Cookbook

Calling a Django management command

New in version 0.9.

If you want to call a Django management command programmatically, say from a script outside of your usual Django code, you can use the equivalent of Django’s call_command function with django-configurations, too.

Simply import it from configurations.management instead:

 from configurations.management import call_command

 call_command('dumpdata', exclude=['contenttypes', 'auth'])

Envdir

envdir is an effective way to set a large number of environment variables at once during startup of a command. This is great in combination with django-configuration’s Value subclasses when enabling their ability to check environment variables for override values.

Imagine for example you want to set a few environment variables, all you have to do is to create a directory with files that have capitalized names and contain the values you want to set.

Example:

$ tree mysite_env/
mysite_env/
├── DJANGO_SETTINGS_MODULE
├── DJANGO_DEBUG
├── DJANGO_DATABASE_URL
├── DJANGO_CACHE_URL
└── PYTHONSTARTUP

0 directories, 3 files
$ cat mysite_env/DJANGO_CACHE_URL
redis://user@host:port/1
$

Then, to enable the mysite_env environment variables, simply use the envdir command line tool as a prefix for your program, e.g.:

$ envdir mysite_env python manage.py runserver

See envdir documentation for more information, e.g. using envdir from Python instead of from the command line.

Project templates

You can use a special Django project template that is a copy of the one included in Django 1.5.x and 1.6.x. The following examples assumes you’re using pip to install packages.

Django 1.8.x

First install Django 1.8.x and django-configurations:

$ pip install -r https://raw.github.com/jazzband/django-configurations/templates/1.8.x/requirements.txt

Or Django 1.8:

$ django-admin.py startproject mysite -v2 --template https://github.com/jazzband/django-configurations/archive/templates/1.8.x.zip

Now you have a default Django 1.8.x project in the mysite directory that uses django-configurations.

See the repository of the template for more information:

Celery

< 3.1

Given Celery’s way to load Django settings in worker processes you should probably just add the following to the beginning of your settings module:

import configurations
configurations.setup()

That has the same effect as using the manage.py or wsgi.py utilities. This will also call django.setup().

>= 3.1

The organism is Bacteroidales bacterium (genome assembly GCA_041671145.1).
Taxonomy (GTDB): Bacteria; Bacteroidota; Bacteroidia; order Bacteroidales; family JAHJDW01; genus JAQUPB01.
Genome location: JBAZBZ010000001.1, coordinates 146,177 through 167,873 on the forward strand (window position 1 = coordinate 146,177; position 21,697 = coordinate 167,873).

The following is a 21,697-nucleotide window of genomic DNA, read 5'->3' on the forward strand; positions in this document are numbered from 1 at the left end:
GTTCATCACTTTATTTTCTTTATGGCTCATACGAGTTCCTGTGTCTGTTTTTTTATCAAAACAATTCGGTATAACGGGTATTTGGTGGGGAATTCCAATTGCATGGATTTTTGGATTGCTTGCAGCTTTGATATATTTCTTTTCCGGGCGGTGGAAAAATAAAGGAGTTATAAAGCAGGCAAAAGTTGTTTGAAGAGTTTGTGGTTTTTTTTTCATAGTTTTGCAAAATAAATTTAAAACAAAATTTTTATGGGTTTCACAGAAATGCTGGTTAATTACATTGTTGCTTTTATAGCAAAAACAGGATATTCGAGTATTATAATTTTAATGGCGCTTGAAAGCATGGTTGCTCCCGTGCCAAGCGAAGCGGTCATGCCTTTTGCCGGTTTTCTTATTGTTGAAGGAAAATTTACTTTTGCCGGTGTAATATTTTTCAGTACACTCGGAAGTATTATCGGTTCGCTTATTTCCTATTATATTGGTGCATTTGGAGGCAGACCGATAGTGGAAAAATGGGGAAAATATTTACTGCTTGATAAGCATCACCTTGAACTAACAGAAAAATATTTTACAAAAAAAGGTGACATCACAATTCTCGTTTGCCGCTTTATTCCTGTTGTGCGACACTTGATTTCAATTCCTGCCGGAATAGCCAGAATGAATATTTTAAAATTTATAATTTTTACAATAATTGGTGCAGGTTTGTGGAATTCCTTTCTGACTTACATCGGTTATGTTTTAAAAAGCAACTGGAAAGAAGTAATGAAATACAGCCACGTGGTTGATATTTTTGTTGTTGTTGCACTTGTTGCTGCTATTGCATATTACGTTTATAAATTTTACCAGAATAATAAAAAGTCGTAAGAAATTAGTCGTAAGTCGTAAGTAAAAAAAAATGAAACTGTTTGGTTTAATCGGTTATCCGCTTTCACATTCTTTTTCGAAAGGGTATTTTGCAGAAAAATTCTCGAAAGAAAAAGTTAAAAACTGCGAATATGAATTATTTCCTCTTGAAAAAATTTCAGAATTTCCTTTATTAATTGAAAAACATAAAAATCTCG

In Celery 3.1 and later the integration between Django and Celery has been simplified to use the standard Celery Python API. Django projects using Celery are now advised to add a celery.py file that instantiates an explicit Celery client app.

Here’s how to integrate django-configurations following the example from Celery’s documentation:

 from __future__ import absolute_import

 import os

 from celery import Celery
 from django.conf import settings

 os.environ.setdefault('DJANGO_SETTINGS_MODULE', 'mysite.settings')
 os.environ.setdefault('DJANGO_CONFIGURATION', 'MySiteConfiguration')

 import configurations
 configurations.setup()

 app = Celery('mysite')
 app.config_from_object('django.conf:settings')
 app.autodiscover_tasks(lambda: settings.INSTALLED_APPS)

 @app.task(bind=True)
 def debug_task(self):
     print('Request: {0!r}'.format(self.request))

iPython notebooks

New in version 0.6.

To use django-configurations with IPython’s great notebooks, you have to enable an extension in your IPython configuration. See the IPython documentation for how to create and manage your IPython profile correctly.

Here’s a quick how-to in case you don’t have a profile yet. Type in your command line shell:

$ ipython profile create

Then let IPython show you where the configuration file ipython_config.py was created:

$ ipython locate profile

That should print a directory path where you can find the ipython_config.py configuration file. Now open that file and extend the c.InteractiveShellApp.extensions configuration value. It may be commented out from when IPython created the file or it may not exist in the file at all. In either case make sure it’s not a Python comment anymore and reads like this:

# A list of dotted module names of IPython extensions to load.
c.InteractiveShellApp.extensions = [
    # .. your other extensions if available
    'configurations',
]

That will tell IPython to load django-configurations correctly on startup. It also works with django-extensions’s shell_plus management command.

FastCGI

In case you use FastCGI for deploying Django (you really shouldn’t) and aren’t allowed to use Django’s runfcgi management command (that would automatically handle the setup for your if you’ve followed the quickstart guide above), make sure to use something like the following script:

#!/usr/bin/env python

import os

os.environ.setdefault('DJANGO_SETTINGS_MODULE', 'mysite.settings')
os.environ.setdefault('DJANGO_CONFIGURATION', 'MySiteConfiguration')

from configurations.fastcgi import runfastcgi

runfastcgi(method='threaded', daemonize='true')

As you can see django-configurations provides a helper module configurations.fastcgi that handles the setup of your configurations.

Sphinx

In case you would like to user the amazing autodoc feature of the documentation tool Sphinx, you need add django-configurations to your extensions config variable and set the environment variable accordingly:

 # My custom Django environment variables
 os.environ.setdefault('DJANGO_SETTINGS_MODULE', 'mysite.settings')
 os.environ.setdefault('DJANGO_CONFIGURATION', 'Dev')

 # Add any Sphinx extension module names here, as strings. They can be extensions
 # coming with Sphinx (named 'sphinx.ext.*') or your custom ones.
 extensions = [
     'sphinx.ext.autodoc',
     'sphinx.ext.intersphinx',
     'sphinx.ext.viewcode',
     # ...
     'configurations.sphinx',
 ]

 # ...

Changed in version 2.0.

Please note that the sphinx callable has been moved from configurations to configurations.sphinx.